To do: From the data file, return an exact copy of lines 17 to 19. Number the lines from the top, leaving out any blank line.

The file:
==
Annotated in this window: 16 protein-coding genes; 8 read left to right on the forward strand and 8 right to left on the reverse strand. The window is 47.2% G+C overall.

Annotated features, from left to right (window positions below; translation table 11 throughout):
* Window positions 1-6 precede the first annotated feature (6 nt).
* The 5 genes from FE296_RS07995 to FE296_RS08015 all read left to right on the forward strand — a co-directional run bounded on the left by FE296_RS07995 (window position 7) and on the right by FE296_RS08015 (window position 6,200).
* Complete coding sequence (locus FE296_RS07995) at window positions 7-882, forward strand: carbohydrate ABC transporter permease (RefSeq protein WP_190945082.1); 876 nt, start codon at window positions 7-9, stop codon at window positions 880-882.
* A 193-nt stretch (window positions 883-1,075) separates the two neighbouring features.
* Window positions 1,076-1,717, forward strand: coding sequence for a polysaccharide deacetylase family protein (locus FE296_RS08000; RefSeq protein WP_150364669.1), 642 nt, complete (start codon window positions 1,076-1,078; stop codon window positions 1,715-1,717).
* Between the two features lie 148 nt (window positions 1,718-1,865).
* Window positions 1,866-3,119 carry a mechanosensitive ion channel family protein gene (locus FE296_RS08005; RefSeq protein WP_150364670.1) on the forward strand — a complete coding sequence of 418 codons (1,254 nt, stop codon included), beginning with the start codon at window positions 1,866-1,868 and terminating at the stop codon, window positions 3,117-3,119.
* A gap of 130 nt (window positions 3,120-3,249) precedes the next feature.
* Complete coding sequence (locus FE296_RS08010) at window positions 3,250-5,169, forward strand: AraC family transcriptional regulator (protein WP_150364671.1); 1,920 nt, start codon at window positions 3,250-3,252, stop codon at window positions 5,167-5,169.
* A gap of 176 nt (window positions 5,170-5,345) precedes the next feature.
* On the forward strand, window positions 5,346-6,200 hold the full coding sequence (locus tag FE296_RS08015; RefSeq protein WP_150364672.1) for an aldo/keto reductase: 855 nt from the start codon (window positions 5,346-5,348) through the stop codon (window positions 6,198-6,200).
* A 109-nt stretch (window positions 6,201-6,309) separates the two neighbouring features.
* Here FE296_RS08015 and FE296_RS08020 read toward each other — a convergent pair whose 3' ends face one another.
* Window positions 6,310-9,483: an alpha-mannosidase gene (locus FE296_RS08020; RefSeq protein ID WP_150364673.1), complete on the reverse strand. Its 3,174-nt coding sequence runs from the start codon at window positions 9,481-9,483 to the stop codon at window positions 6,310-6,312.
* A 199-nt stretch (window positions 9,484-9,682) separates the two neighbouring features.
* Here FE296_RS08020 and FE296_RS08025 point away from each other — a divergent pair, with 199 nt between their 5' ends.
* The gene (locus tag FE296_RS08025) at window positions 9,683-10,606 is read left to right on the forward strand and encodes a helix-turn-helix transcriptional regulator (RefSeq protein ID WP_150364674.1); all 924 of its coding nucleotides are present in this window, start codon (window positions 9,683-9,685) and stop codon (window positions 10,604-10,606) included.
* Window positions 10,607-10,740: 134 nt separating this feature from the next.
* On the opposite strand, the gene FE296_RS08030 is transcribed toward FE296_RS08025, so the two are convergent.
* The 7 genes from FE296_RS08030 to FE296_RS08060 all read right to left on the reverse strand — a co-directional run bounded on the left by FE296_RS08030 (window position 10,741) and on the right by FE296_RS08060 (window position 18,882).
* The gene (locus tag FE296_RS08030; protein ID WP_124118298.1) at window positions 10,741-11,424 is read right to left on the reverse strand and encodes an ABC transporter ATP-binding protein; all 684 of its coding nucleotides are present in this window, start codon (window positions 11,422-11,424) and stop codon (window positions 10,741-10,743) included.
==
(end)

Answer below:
* A 199-nt stretch (window positions 9,484-9,682) separates the two neighbouring features.
* Here FE296_RS08020 and FE296_RS08025 point away from each other — a divergent pair, with 199 nt between their 5' ends.
* The gene (locus tag FE296_RS08025) at window positions 9,683-10,606 is read left to right on the forward strand and encodes a helix-turn-helix transcriptional regulator (RefSeq protein ID WP_150364674.1); all 924 of its coding nucleotides are present in this window, start codon (window positions 9,683-9,685) and stop codon (window positions 10,604-10,606) included.